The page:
Renshaw and Haydens owner Real Good Food is hoping to raise £1m of extra working capital with an open share offer.The move comes a month after the business announced it had secured £8.2m in financing, admitting at the time that there was a “significant risk” it would not be able to trade without the funding.Real Good Food (RGF) is experiencing a turbulent period that has included a shake-up of its board and an overhaul of its corporate governance procedures. It has also warned it expects to make a £3.5m earnings loss this year. (See timeline below.)Under the new offer, qualifying shareholders are being given the opportunity to subscribe for new ordinary shares of 2p each.The company’s major shareholders Napier Brown Holdings, Omnicane and certain funds of Downing LLP, who have provided funding including the £8.2m, do not intend to take up their entitlement under the open offer.”Having recently completed our new financing arrangements with the company’s three major shareholders, the board recognised the importance of enabling all shareholders to participate in the refinancing of the company and is therefore intending to launch the open offer accordingly,” said RGF chief executive Hugh Cawley.RGF also announced it is looking for two new independent non-executive directors as part of its improved corporate governance practices.Real Good Food timeline1 August 2017RGF announces earnings for 2017 will be £2m, around £3m lower than previously forecast, and that profits in 2018 will be lower than expected.RGF also reveals that payments for consultancy services made to executive chairman Pieter Totté and non-executive director Peter Salter have not been disclosed in transaction notes for accounts in 2014 to 2016, but have been accounted for.Salter, chairman of RGF audit and remuneration committees, resigns.8 AugustFounder and executive chairman Pieter Totté resigns and steps down from the board with immediate effect.Non-exec director Pat Ridgwell becomes interim chairman, while non-exec director Christopher Thomas becomes executive director.Finance director David Newman is replaced by Harveen Rai, but remains with the company for a changeover period.New non-executive director Hugh Cawley joins the board to head RGF’s audit committee, while non-exec director Judith Mackenzie becomes head of the remuneration committee.16 AugustRGF secures a £2m overdraft facility with Lloyds Bank after a re-forecasting exercise finds a “short-term working capital requirement” as the business builds up stock ahead of Christmas and proceeds with previously announced investment programmes at Renshaw and Haydens.29 AugustRGF further reduces profit expectations for 2017 to £1m.14 SeptemberRGF says it is committed to improving its corporate governance and reporting, admitting standards have been below those investors “might reasonably expect”, adding it is “committed to rectifying this important aspect of operations and disclosure”.21 SeptemberShareholders agree to give the business a £4m short-term debt facility.OctoberRGF reports a £5.8m loss in the 12 months ending 31 March 2017, despite a £7.8m year-on-year increase in group sales to £108.2m. The loss is attributed to factors including “the effect of currency exchange on key commodity prices and poor financial control of central costs”.DecemberRGF announces revenue up 30% year on year to £63.6m in the six months ending 30 September 2017, although it made a £6.7m pre-tax loss compared with a £0.9m loss in the same period the previous year.Shareholders agree to provide an initial £3m of additional funds, while longer-term funding arrangements are put in place.January 2018RGF warns it is set to make £3.5m earnings loss following poor trading at end of 2017MarchMajor shareholders agree to provide up to an additional £4m funding.AprilKent Foods Limited buys Garrett Ingredients business from RGF.MayRGF announces further £8.2m financing from major shareholders Napier Brown Ingredients, Omnicane International Investors, and funds managed by Downing LLP, stating that, without this, there was a “significant risk” it would not be able to trade.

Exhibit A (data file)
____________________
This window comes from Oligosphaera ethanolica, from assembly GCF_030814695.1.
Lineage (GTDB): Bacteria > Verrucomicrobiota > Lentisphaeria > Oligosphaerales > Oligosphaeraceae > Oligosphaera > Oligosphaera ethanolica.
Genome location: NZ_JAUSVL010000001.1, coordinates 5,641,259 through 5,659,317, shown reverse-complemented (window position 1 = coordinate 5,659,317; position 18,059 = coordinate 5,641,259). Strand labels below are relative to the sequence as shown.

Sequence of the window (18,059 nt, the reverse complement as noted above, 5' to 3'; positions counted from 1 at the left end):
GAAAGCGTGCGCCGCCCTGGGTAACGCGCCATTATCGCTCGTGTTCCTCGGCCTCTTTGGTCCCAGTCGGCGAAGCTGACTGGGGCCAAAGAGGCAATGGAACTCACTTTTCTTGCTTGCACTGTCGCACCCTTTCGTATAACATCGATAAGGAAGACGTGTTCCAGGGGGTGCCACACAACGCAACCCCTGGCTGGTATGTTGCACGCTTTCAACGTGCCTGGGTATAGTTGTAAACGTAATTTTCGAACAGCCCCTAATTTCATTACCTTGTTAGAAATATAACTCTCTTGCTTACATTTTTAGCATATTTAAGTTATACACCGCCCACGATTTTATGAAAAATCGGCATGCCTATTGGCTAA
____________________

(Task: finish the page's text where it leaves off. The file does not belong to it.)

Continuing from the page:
Facebook Twitter: @NeosKosmos Instagram The president of the International Committee of the Red Cross, Peter Maurer, has described the fight for the Syrian city of Aleppo as one of the most devastating conflicts in modern times. Fighting has been intensifying during the past weeks with hundreds of people killed and untold numbers injured. Public services have all but broken down. Tens of thousands are trapped and without aid.“No one and nowhere is safe. Shell-fire is constant, with houses, schools and hospitals all in the line of fire. People live in a state of fear. Children have been traumatized. The scale of the suffering is immense. For 4 years, the people of Aleppo have been devastated by brutal war, and it is only getting worse for them. This is beyond doubt one of the most devastating urban conflicts in modern times,” said Mr Maurer.Tens of thousands of people have been forced to flee their homes, and many others forced to leave temporary shelters they had been living in. There has been massive damage to the city’s infrastructure. With water and electricity supplies cut or severely reduced, the population is at risk from untreated and unsafe water. Humanitarian organizations, among others the ICRC and the Syrian Arab Red Crescent, have begun trucking drinking water as an emergency measure.“The human cost of the fighting in Aleppo is simply too high. We urge all parties to stop the destruction and indiscriminate attacks, and stop the killing. Parties involved in the fighting need to respect the basic rules of warfare, in order to prevent the loss of more innocent lives. Besides the direct threat posed by the fighting, the lack of essential services such as water and electricity, poses an immediate and dramatic risk for up to two million people, who have great difficulty in accessing basic medical care,” said Mr Maurer. The ICRC calls on all parties to allow humanitarian agencies to reach civilians in desperate need of help in all parts of the city, as well as in neighbouring rural areas. Regular humanitarian pauses are needed to allow in humanitarian aid and allow enough time to carry out repairs to essential services.Below are highlights of the activities of the ICRC and the Syrian Arab Red Crescent in Aleppo over the past two weeks. Food: • Over 49,000 meals per day were distributed through eight collective kitchens in urban and rural areas of Aleppo Governorate, including over 13,000 meals per day for newly displaced families, 2,650 of which were in Western Aleppo; • Over 7,500 newly displaced people received parcels of canned food and other essential household items; • Over 10,500 bread packs were distributed daily through the Syrian Arab Red Crescent in Aleppo, mostly in rural areas.Water: • 70,000 residents and displaced people received drinking water delivered by truck on a daily basis (500,000 litres per day); • 7,000 newly displaced people had their water needs covered thanks to the installation of 44 water tanks in 14 different locations. • 750,000 litres of drinking water were delivered to 2,000 patients in hospitals in Aleppo, and 3,000 water bottles were given to patients in dialysis centres. • 42 boreholes that the ICRC had installed in 2015 and 2016 were operational and would cover 58% of the population’s water needs in case of continuous water cut; the boreholes were monitored daily for problems or damage thanks to mobile data collection; 22 boreholes received maintenance in the last three weeks.Health: • Primary healthcare medicines for 15,000 patients were donated; • 50,000 bed nets were distributed to prevent leishmaniasis; • Drugs were provided to treat 15,000 people with scabies; • Medical kits were supplied to treat 300 wounded patients. To find out what the ICRC is doing to put an end to attacks on health workers and patients, go to www.healthcareindanger.orgFollow the ICRC on facebook.com/icrc and twitter.com/icrc read more